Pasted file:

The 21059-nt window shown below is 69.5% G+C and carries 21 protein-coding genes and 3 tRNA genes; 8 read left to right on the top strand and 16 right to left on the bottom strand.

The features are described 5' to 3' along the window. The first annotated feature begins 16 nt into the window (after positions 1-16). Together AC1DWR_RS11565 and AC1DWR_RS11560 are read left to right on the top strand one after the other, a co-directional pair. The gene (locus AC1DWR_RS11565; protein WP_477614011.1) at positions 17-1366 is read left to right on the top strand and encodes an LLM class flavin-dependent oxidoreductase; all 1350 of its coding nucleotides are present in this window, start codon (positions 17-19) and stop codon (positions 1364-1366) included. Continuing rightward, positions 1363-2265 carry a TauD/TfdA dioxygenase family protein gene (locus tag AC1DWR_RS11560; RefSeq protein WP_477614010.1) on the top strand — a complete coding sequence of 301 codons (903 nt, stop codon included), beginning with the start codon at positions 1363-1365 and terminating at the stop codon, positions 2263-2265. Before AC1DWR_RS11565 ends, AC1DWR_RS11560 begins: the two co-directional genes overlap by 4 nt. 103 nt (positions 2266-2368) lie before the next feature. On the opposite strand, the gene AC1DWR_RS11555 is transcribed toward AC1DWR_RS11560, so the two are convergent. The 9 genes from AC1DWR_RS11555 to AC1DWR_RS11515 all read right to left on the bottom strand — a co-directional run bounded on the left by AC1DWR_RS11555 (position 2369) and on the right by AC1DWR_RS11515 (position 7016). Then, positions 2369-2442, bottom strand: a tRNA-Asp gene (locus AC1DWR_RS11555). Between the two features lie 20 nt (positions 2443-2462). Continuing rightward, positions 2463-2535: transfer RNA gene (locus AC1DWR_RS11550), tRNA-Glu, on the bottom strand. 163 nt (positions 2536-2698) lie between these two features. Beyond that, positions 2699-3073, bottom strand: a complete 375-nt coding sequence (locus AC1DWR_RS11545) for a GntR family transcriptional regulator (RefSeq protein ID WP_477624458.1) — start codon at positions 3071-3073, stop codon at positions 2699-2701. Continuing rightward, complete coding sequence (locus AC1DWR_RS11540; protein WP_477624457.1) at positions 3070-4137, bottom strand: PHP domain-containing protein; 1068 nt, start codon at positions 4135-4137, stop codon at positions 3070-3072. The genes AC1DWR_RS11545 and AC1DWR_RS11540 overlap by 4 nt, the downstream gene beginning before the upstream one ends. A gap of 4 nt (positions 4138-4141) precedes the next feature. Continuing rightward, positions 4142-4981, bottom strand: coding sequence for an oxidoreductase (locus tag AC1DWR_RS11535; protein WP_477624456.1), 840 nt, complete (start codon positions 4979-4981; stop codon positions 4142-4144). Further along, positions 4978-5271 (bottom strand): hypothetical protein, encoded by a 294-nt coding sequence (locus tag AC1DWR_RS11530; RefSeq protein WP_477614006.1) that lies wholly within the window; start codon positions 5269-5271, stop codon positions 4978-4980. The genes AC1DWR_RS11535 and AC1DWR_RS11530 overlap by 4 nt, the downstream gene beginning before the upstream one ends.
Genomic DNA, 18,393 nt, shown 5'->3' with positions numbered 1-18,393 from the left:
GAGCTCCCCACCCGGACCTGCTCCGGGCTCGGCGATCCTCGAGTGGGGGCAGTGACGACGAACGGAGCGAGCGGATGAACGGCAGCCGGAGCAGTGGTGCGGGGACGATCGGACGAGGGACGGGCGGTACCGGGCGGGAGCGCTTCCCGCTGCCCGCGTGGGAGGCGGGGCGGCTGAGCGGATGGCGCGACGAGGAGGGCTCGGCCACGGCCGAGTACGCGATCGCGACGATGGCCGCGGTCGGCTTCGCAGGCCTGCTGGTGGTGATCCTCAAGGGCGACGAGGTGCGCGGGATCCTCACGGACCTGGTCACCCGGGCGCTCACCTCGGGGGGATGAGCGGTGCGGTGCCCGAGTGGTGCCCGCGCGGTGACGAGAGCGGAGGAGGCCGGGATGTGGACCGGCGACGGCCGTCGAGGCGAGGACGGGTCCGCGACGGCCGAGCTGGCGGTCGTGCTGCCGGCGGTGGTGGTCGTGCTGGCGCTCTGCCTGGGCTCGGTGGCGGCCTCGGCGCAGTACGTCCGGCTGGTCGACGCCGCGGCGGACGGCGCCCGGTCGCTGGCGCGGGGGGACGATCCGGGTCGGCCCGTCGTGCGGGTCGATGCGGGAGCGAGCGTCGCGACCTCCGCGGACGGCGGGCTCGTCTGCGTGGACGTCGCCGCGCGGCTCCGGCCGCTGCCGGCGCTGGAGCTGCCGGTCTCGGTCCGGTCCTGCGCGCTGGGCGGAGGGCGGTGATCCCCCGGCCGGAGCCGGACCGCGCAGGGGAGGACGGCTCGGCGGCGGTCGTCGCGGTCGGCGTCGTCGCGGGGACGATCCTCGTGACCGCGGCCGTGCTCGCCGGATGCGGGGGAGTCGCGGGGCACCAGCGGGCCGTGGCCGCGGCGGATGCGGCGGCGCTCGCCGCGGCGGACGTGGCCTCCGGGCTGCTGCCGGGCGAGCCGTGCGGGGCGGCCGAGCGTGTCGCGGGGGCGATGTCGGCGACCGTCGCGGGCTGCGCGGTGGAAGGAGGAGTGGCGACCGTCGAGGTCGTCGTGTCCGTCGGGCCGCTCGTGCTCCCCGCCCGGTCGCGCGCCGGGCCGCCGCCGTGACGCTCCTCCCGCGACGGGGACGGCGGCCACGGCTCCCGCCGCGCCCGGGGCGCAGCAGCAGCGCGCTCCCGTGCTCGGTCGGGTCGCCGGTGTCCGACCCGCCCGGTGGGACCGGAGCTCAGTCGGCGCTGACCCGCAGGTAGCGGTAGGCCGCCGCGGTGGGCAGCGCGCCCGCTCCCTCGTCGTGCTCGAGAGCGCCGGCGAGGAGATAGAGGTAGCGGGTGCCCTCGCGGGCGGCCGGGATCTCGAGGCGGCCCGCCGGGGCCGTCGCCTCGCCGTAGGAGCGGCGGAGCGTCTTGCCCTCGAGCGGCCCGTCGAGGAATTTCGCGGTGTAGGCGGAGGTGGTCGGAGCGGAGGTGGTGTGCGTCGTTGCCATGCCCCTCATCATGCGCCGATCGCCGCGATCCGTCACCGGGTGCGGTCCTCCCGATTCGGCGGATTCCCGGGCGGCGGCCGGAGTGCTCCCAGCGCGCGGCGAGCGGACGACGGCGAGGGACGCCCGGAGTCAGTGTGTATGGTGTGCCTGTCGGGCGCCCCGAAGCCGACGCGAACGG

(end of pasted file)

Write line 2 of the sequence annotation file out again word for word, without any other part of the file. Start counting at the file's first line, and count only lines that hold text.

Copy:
The features are described 5' to 3' along the window. The first annotated feature begins 16 nt into the window (after positions 1-16). Together AC1DWR_RS11565 and AC1DWR_RS11560 are read left to right on the top strand one after the other, a co-directional pair. The gene (locus AC1DWR_RS11565; protein WP_477614011.1) at positions 17-1366 is read left to right on the top strand and encodes an LLM class flavin-dependent oxidoreductase; all 1350 of its coding nucleotides are present in this window, start codon (positions 17-19) and stop codon (positions 1364-1366) included. Continuing rightward, positions 1363-2265 carry a TauD/TfdA dioxygenase family protein gene (locus tag AC1DWR_RS11560; RefSeq protein WP_477614010.1) on the top strand — a complete coding sequence of 301 codons (903 nt, stop codon included), beginning with the start codon at positions 1363-1365 and terminating at the stop codon, positions 2263-2265. Before AC1DWR_RS11565 ends, AC1DWR_RS11560 begins: the two co-directional genes overlap by 4 nt. 103 nt (positions 2266-2368) lie before the next feature. On the opposite strand, the gene AC1DWR_RS11555 is transcribed toward AC1DWR_RS11560, so the two are convergent. The 9 genes from AC1DWR_RS11555 to AC1DWR_RS11515 all read right to left on the bottom strand — a co-directional run bounded on the left by AC1DWR_RS11555 (position 2369) and on the right by AC1DWR_RS11515 (position 7016). Then, positions 2369-2442, bottom strand: a tRNA-Asp gene (locus AC1DWR_RS11555). Between the two features lie 20 nt (positions 2443-2462). Continuing rightward, positions 2463-2535: transfer RNA gene (locus AC1DWR_RS11550), tRNA-Glu, on the bottom strand. 163 nt (positions 2536-2698) lie between these two features. Beyond that, positions 2699-3073, bottom strand: a complete 375-nt coding sequence (locus AC1DWR_RS11545) for a GntR family transcriptional regulator (RefSeq protein ID WP_477624458.1) — start codon at positions 3071-3073, stop codon at positions 2699-2701. Continuing rightward, complete coding sequence (locus AC1DWR_RS11540; protein WP_477624457.1) at positions 3070-4137, bottom strand: PHP domain-containing protein; 1068 nt, start codon at positions 4135-4137, stop codon at positions 3070-3072. The genes AC1DWR_RS11545 and AC1DWR_RS11540 overlap by 4 nt, the downstream gene beginning before the upstream one ends. A gap of 4 nt (positions 4138-4141) precedes the next feature. Continuing rightward, positions 4142-4981, bottom strand: coding sequence for an oxidoreductase (locus tag AC1DWR_RS11535; protein WP_477624456.1), 840 nt, complete (start codon positions 4979-4981; stop codon positions 4142-4144). Further along, positions 4978-5271 (bottom strand): hypothetical protein, encoded by a 294-nt coding sequence (locus tag AC1DWR_RS11530; RefSeq protein WP_477614006.1) that lies wholly within the window; start codon positions 5269-5271, stop codon positions 4978-4980. The genes AC1DWR_RS11535 and AC1DWR_RS11530 overlap by 4 nt, the downstream gene beginning before the upstream one ends.